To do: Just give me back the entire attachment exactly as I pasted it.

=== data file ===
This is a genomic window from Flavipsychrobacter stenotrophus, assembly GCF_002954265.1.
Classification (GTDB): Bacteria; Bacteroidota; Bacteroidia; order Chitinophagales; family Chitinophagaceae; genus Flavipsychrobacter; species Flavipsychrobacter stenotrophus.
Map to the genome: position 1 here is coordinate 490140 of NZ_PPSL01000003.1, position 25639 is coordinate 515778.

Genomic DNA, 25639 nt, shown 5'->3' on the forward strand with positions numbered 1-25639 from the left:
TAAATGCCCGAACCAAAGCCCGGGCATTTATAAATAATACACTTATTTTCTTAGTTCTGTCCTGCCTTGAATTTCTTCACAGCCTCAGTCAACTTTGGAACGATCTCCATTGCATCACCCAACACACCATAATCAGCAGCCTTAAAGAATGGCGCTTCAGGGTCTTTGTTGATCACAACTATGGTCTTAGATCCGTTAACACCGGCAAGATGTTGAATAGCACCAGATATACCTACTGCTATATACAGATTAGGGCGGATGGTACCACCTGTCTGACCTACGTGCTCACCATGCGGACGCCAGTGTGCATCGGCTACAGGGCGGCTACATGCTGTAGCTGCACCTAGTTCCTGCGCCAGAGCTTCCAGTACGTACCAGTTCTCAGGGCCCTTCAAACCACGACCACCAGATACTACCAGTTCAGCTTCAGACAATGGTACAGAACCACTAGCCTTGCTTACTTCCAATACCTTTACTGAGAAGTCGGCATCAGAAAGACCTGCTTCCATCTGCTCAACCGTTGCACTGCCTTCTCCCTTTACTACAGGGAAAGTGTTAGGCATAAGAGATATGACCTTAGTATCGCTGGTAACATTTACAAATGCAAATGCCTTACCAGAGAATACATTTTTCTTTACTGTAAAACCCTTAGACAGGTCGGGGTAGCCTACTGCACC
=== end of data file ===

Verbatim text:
This is a genomic window from Flavipsychrobacter stenotrophus, assembly GCF_002954265.1.
Classification (GTDB): Bacteria; Bacteroidota; Bacteroidia; order Chitinophagales; family Chitinophagaceae; genus Flavipsychrobacter; species Flavipsychrobacter stenotrophus.
Map to the genome: position 1 here is coordinate 490140 of NZ_PPSL01000003.1, position 25639 is coordinate 515778.

Genomic DNA, 25639 nt, shown 5'->3' on the forward strand with positions numbered 1-25639 from the left:
TAAATGCCCGAACCAAAGCCCGGGCATTTATAAATAATACACTTATTTTCTTAGTTCTGTCCTGCCTTGAATTTCTTCACAGCCTCAGTCAACTTTGGAACGATCTCCATTGCATCACCCAACACACCATAATCAGCAGCCTTAAAGAATGGCGCTTCAGGGTCTTTGTTGATCACAACTATGGTCTTAGATCCGTTAACACCGGCAAGATGTTGAATAGCACCAGATATACCTACTGCTATATACAGATTAGGGCGGATGGTACCACCTGTCTGACCTACGTGCTCACCATGCGGACGCCAGTGTGCATCGGCTACAGGGCGGCTACATGCTGTAGCTGCACCTAGTTCCTGCGCCAGAGCTTCCAGTACGTACCAGTTCTCAGGGCCCTTCAAACCACGACCACCAGATACTACCAGTTCAGCTTCAGACAATGGTACAGAACCACTAGCCTTGCTTACTTCCAATACCTTTACTGAGAAGTCGGCATCAGAAAGACCTGCTTCCATCTGCTCAACCGTTGCACTGCCTTCTCCCTTTACTACAGGGAAAGTGTTAGGCATAAGAGATATGACCTTAGTATCGCTGGTAACATTTACAAATGCAAATGCCTTACCAGAGAATACATTTTTCTTTACTGTAAAACCCTTAGACAGGTCGGGGTAGCCTACTGCACC